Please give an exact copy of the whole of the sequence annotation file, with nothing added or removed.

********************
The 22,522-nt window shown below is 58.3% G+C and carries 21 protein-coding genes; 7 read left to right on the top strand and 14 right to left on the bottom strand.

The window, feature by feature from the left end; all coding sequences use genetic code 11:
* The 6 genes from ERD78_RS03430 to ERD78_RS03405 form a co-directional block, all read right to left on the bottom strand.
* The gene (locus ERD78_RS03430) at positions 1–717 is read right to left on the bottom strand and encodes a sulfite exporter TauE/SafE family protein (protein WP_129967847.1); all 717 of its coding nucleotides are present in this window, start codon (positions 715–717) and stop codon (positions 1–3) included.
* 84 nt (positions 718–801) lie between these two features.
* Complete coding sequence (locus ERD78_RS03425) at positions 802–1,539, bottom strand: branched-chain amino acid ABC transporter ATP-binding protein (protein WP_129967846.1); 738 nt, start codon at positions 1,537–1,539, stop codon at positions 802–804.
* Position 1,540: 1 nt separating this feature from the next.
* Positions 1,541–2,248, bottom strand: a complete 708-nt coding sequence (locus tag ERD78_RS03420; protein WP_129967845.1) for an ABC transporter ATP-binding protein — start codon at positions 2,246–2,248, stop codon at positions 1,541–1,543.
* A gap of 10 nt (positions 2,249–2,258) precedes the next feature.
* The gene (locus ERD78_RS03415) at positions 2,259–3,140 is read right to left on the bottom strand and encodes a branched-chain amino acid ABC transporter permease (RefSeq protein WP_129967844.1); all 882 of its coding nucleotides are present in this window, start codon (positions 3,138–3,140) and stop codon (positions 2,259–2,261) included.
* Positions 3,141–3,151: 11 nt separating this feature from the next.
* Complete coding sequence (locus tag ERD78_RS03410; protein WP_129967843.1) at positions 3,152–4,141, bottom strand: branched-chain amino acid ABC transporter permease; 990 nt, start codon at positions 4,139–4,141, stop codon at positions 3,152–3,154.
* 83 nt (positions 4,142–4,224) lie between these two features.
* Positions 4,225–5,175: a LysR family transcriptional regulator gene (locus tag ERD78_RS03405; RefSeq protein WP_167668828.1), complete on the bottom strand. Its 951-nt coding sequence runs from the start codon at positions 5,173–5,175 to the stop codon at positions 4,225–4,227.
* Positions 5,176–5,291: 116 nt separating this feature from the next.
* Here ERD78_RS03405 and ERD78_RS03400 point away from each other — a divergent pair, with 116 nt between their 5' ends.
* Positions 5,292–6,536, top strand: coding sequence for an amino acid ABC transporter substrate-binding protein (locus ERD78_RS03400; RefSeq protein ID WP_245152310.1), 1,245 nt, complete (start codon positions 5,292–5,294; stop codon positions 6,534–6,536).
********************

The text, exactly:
The 22,522-nt window shown below is 58.3% G+C and carries 21 protein-coding genes; 7 read left to right on the top strand and 14 right to left on the bottom strand.

The window, feature by feature from the left end; all coding sequences use genetic code 11:
* The 6 genes from ERD78_RS03430 to ERD78_RS03405 form a co-directional block, all read right to left on the bottom strand.
* The gene (locus ERD78_RS03430) at positions 1–717 is read right to left on the bottom strand and encodes a sulfite exporter TauE/SafE family protein (protein WP_129967847.1); all 717 of its coding nucleotides are present in this window, start codon (positions 715–717) and stop codon (positions 1–3) included.
* 84 nt (positions 718–801) lie between these two features.
* Complete coding sequence (locus ERD78_RS03425) at positions 802–1,539, bottom strand: branched-chain amino acid ABC transporter ATP-binding protein (protein WP_129967846.1); 738 nt, start codon at positions 1,537–1,539, stop codon at positions 802–804.
* Position 1,540: 1 nt separating this feature from the next.
* Positions 1,541–2,248, bottom strand: a complete 708-nt coding sequence (locus tag ERD78_RS03420; protein WP_129967845.1) for an ABC transporter ATP-binding protein — start codon at positions 2,246–2,248, stop codon at positions 1,541–1,543.
* A gap of 10 nt (positions 2,249–2,258) precedes the next feature.
* The gene (locus ERD78_RS03415) at positions 2,259–3,140 is read right to left on the bottom strand and encodes a branched-chain amino acid ABC transporter permease (RefSeq protein WP_129967844.1); all 882 of its coding nucleotides are present in this window, start codon (positions 3,138–3,140) and stop codon (positions 2,259–2,261) included.
* Positions 3,141–3,151: 11 nt separating this feature from the next.
* Complete coding sequence (locus tag ERD78_RS03410; protein WP_129967843.1) at positions 3,152–4,141, bottom strand: branched-chain amino acid ABC transporter permease; 990 nt, start codon at positions 4,139–4,141, stop codon at positions 3,152–3,154.
* 83 nt (positions 4,142–4,224) lie between these two features.
* Positions 4,225–5,175: a LysR family transcriptional regulator gene (locus tag ERD78_RS03405; RefSeq protein WP_167668828.1), complete on the bottom strand. Its 951-nt coding sequence runs from the start codon at positions 5,173–5,175 to the stop codon at positions 4,225–4,227.
* Positions 5,176–5,291: 116 nt separating this feature from the next.
* Here ERD78_RS03405 and ERD78_RS03400 point away from each other — a divergent pair, with 116 nt between their 5' ends.
* Positions 5,292–6,536, top strand: coding sequence for an amino acid ABC transporter substrate-binding protein (locus ERD78_RS03400; RefSeq protein ID WP_245152310.1), 1,245 nt, complete (start codon positions 5,292–5,294; stop codon positions 6,534–6,536).